# Applicability

The grand canonical ensemble is the ensemble that describes the possible states of an isolated system that is in thermal and chemical equilibrium with a reservoir (the derivation proceeds along lines analogous to the heat bath derivation of the normal canonical ensemble, and can be found in Reif). The grand canonical ensemble applies to systems of any size, small or large; it is only necessary to assume that the reservoir with which it is in contact is much larger (i.e., to take the macroscopic limit). The condition that the system is isolated is necessary in order to ensure it has well-defined thermodynamic quantities and evolution. In practice, however, it is desirable to apply the grand canonical ensemble to describe systems that are in direct contact with the reservoir, since it is that contact that ensures the equilibrium. The use of the grand canonical ensemble in these cases is usually justified either 1) by assuming that the contact is weak, or 2) by incorporating a part of the reservoir connection into the system under analysis, so that the connection's influence on the region of interest is correctly modeled. Alternatively, theoretical approaches can be used to model the influence of the connection, yielding an open statistical ensemble. Another case in which the grand canonical ensemble appears is when considering a system that is large and thermodynamic (a system that is "in equilibrium with itself"). Even if the exact conditions of the system do not actually allow for variations in energy or particle number, the grand canonical ensemble can be used to simplify calculations of some thermodynamic properties. The reason for this is that various thermodynamic ensembles ( microcanonical, canonical) become equivalent in some aspects to the grand canonical ensemble, once the system is very large.To quote Reif, "For purposes of calculating mean values of physical quantities, it makes no noticeable difference whether a macroscopic system is isolated, or in contact with a reservoir with which it can only exchange energy, or in contact with a reservoir with which it can exchange both energy and particles. ..In some problems where the constraint of a fixed number of particles is cumbersome, one can thus readily circumvent the complication by approximating the actual situation with ..the grand canonical distribution." Of course, for small systems, the different ensembles are no longer equivalent even in the mean. As a result, the grand canonical ensemble can be highly inaccurate when applied to small systems of fixed particle number, such as atomic nuclei.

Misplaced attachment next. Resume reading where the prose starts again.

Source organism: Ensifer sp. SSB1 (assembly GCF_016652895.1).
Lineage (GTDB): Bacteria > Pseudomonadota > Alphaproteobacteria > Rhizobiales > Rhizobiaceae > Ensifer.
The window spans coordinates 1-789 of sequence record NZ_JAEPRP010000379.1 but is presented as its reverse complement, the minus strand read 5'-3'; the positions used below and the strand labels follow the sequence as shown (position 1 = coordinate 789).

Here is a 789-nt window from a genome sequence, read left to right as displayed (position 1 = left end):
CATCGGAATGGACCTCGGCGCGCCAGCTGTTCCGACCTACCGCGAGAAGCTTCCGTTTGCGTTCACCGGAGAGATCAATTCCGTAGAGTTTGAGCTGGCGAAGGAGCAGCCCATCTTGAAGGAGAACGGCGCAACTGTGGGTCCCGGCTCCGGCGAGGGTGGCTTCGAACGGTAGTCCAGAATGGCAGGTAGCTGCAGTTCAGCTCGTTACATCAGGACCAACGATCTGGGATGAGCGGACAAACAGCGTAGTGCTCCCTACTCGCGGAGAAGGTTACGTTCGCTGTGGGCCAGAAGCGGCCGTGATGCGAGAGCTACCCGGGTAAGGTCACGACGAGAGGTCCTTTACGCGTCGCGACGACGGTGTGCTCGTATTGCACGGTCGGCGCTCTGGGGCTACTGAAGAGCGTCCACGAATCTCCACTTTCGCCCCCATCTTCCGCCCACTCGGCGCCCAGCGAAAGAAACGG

# Grand potential, ensemble averages, and exact differentials

The partial derivatives of the function give important grand canonical ensemble average quantities: ''Exact differential'': From the above expressions, it can be seen that the function has the exact differential :$d\Omega = - S dT - \langle N_1 \rangle d\mu_1 \ldots - \langle N_s \rangle d\mu_s - \langle p\rangle dV .$ ''First law of thermodynamics'': Substituting the above relationship for into the exact differential of , an equation similar to the first law of thermodynamics is found, except with average signs on some of the quantities: :$d\langle E \rangle = T dS + \mu_1 d\langle N_1 \rangle \ldots + \mu_s d\langle N_s \rangle - \langle p\rangle dV .$ '' Thermodynamic fluctuations'': The
variance In probability theory and statistics, variance is the expectation of the squared deviation of a random variable from its population mean or sample mean. Variance is a measure of dispersion, meaning it is a measure of how far a set of num ...
s in energy and particle numbers are :$\langle E^2 \rangle - \langle E \rangle^2 = k T^2 \frac + k T \mu_1 \frac + k T \mu_2 \frac + \ldots ,$ :$\langle N_1^2 \rangle - \langle N_1 \rangle^2 = k T \frac .$ ''Correlations in fluctuations'': The covariances of particle numbers and energy are :$\langle N_1 N_2 \rangle - \langle N_1 \rangle\langle N_2\rangle = k T \frac = k T \frac .$ :$\langle N_1 E \rangle - \langle N_1 \rangle\langle E\rangle = k T \frac ,$

# Example ensembles

The usefulness of the grand canonical ensemble is illustrated in the examples below. In each case the grand potential is calculated on the basis of the relationship :$\Omega = -kT \ln \left\left(\sum_\text e^\right\right)$ which is required for the microstates' probabilities to add up to 1.

## Statistics of noninteracting particles

### Bosons and fermions (quantum)